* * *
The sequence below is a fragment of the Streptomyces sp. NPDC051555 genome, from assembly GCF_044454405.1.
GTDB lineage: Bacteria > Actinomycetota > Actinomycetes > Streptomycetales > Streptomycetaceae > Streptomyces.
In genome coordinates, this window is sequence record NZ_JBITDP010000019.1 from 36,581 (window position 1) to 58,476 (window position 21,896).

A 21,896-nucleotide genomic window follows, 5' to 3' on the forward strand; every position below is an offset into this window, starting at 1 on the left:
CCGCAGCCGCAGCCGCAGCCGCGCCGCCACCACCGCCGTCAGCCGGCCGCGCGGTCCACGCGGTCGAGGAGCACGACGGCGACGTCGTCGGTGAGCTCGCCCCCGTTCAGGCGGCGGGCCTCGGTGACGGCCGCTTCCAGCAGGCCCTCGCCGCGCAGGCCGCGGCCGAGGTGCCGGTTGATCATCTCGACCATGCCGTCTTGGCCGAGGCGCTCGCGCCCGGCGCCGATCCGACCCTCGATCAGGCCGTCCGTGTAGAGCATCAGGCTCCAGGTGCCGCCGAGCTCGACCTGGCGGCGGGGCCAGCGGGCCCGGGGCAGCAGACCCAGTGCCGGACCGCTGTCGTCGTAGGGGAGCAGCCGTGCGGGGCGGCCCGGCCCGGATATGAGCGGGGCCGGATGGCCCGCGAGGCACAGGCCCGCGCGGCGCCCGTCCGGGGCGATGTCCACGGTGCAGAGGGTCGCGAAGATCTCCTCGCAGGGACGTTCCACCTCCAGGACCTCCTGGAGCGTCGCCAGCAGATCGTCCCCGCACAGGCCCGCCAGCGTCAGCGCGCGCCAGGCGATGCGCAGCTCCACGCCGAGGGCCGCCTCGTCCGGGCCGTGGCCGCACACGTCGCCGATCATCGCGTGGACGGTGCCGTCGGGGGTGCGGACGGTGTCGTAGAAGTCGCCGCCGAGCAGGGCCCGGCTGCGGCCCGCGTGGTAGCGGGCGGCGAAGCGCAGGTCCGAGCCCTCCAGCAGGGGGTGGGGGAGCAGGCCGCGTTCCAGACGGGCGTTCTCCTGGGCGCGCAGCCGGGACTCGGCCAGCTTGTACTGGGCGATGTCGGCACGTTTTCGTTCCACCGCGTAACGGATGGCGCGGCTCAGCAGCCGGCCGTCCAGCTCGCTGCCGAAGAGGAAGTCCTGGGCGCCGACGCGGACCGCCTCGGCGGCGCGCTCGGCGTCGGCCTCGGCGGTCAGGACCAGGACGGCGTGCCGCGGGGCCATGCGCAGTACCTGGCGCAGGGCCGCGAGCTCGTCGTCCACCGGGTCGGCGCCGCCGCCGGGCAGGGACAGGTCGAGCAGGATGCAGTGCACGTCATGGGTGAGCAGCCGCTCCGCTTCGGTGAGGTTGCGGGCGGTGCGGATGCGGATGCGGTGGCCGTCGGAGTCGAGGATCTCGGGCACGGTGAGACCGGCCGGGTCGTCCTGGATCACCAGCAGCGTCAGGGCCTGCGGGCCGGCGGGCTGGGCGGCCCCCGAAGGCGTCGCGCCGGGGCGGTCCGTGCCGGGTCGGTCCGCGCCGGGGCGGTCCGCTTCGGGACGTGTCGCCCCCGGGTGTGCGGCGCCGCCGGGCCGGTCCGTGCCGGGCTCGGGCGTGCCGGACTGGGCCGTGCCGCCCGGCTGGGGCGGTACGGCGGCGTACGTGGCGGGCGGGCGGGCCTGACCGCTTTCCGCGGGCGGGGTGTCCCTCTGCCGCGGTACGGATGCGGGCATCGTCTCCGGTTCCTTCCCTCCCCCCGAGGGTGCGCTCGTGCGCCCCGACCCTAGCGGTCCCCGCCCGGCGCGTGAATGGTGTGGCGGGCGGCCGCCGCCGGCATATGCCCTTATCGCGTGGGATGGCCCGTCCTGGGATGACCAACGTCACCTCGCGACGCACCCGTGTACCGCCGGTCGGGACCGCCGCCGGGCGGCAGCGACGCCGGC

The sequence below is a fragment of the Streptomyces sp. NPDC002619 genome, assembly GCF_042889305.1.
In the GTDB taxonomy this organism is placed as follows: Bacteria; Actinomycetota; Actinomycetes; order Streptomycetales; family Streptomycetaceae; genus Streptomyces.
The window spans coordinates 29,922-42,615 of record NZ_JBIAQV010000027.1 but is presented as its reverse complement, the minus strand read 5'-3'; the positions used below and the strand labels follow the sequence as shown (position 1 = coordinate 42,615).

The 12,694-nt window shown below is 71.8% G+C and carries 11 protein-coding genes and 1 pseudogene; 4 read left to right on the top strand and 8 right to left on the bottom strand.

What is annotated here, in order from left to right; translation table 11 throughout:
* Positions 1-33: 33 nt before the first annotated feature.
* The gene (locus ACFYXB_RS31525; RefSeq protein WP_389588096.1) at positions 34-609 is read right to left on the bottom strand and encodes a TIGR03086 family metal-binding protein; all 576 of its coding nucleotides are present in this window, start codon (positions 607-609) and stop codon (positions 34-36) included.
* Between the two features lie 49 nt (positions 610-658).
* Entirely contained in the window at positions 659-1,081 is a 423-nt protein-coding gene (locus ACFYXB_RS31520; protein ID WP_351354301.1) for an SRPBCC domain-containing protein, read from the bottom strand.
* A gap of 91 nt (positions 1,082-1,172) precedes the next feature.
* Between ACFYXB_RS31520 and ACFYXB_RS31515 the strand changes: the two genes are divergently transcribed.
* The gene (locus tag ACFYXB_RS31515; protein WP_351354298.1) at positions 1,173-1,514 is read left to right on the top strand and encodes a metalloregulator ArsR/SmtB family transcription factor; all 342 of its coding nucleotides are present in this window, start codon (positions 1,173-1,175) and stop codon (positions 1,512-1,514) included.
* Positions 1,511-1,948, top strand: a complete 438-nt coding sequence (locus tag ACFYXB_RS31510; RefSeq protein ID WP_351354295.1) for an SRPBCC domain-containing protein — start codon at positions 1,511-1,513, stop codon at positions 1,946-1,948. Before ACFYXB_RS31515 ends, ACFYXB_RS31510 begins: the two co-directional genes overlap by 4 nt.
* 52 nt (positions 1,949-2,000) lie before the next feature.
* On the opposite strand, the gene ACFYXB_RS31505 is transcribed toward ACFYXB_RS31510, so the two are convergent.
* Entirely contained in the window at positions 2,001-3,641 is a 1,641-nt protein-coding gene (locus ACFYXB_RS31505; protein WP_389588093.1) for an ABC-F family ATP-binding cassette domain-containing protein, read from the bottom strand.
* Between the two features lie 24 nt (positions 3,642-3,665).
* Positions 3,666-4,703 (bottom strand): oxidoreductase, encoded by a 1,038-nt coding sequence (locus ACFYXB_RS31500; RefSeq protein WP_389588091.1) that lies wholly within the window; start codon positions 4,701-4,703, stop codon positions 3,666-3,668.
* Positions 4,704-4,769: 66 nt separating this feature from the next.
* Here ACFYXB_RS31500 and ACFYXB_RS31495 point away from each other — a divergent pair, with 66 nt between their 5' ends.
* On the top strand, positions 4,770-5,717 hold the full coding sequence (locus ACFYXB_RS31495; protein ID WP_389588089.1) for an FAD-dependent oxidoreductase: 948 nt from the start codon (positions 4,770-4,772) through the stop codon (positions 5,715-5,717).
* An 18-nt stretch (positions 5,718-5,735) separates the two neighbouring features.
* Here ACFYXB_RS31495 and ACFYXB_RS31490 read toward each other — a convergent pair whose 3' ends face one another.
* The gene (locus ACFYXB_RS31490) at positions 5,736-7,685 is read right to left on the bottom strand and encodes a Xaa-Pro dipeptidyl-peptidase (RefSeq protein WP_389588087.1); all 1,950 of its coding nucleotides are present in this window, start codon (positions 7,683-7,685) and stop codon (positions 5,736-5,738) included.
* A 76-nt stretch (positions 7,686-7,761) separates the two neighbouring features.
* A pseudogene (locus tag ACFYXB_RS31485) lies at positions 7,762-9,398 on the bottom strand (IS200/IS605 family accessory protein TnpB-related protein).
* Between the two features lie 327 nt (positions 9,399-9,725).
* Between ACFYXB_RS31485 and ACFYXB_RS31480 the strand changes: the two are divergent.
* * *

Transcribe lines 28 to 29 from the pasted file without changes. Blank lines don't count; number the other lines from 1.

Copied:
* Here ACFYXB_RS31495 and ACFYXB_RS31490 read toward each other — a convergent pair whose 3' ends face one another.
* The gene (locus ACFYXB_RS31490) at positions 5,736-7,685 is read right to left on the bottom strand and encodes a Xaa-Pro dipeptidyl-peptidase (RefSeq protein WP_389588087.1); all 1,950 of its coding nucleotides are present in this window, start codon (positions 7,683-7,685) and stop codon (positions 5,736-5,738) included.